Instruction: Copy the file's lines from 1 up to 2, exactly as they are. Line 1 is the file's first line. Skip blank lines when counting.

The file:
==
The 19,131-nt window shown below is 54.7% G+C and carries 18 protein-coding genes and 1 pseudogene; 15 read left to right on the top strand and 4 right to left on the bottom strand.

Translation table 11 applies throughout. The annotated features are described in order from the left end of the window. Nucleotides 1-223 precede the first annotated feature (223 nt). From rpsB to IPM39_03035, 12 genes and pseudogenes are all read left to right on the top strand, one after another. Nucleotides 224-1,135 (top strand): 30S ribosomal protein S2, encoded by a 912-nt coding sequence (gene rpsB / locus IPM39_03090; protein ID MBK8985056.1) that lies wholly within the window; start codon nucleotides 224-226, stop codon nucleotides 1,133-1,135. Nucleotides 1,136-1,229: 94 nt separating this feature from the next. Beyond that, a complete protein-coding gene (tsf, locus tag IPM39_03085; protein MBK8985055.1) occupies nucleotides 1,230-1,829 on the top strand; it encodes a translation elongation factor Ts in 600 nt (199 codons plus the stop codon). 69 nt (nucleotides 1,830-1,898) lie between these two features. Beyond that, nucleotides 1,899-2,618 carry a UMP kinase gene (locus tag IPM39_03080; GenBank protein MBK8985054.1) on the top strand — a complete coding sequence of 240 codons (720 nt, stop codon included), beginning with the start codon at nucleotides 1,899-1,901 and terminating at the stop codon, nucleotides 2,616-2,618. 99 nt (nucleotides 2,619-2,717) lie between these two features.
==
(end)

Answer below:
The 19,131-nt window shown below is 54.7% G+C and carries 18 protein-coding genes and 1 pseudogene; 15 read left to right on the top strand and 4 right to left on the bottom strand.

Translation table 11 applies throughout. The annotated features are described in order from the left end of the window. Nucleotides 1-223 precede the first annotated feature (223 nt). From rpsB to IPM39_03035, 12 genes and pseudogenes are all read left to right on the top strand, one after another. Nucleotides 224-1,135 (top strand): 30S ribosomal protein S2, encoded by a 912-nt coding sequence (gene rpsB / locus IPM39_03090; protein ID MBK8985056.1) that lies wholly within the window; start codon nucleotides 224-226, stop codon nucleotides 1,133-1,135. Nucleotides 1,136-1,229: 94 nt separating this feature from the next. Beyond that, a complete protein-coding gene (tsf, locus tag IPM39_03085; protein MBK8985055.1) occupies nucleotides 1,230-1,829 on the top strand; it encodes a translation elongation factor Ts in 600 nt (199 codons plus the stop codon). 69 nt (nucleotides 1,830-1,898) lie between these two features. Beyond that, nucleotides 1,899-2,618 carry a UMP kinase gene (locus tag IPM39_03080; GenBank protein MBK8985054.1) on the top strand — a complete coding sequence of 240 codons (720 nt, stop codon included), beginning with the start codon at nucleotides 1,899-1,901 and terminating at the stop codon, nucleotides 2,616-2,618. 99 nt (nucleotides 2,619-2,717) lie between these two features.